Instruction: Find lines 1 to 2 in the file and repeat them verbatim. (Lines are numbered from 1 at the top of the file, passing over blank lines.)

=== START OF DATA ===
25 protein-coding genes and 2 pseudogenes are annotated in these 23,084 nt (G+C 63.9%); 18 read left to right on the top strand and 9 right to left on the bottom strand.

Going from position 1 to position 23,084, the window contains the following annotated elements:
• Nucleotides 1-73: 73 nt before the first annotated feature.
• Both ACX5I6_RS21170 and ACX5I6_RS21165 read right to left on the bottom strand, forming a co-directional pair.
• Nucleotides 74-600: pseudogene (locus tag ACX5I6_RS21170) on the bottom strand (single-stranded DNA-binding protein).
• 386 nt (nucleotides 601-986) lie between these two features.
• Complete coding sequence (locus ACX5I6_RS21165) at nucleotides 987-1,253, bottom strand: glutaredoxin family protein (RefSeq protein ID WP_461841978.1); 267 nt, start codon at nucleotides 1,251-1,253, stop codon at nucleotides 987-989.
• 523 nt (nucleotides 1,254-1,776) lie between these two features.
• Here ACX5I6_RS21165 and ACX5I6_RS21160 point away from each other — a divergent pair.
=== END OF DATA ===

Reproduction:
25 protein-coding genes and 2 pseudogenes are annotated in these 23,084 nt (G+C 63.9%); 18 read left to right on the top strand and 9 right to left on the bottom strand.

Going from position 1 to position 23,084, the window contains the following annotated elements: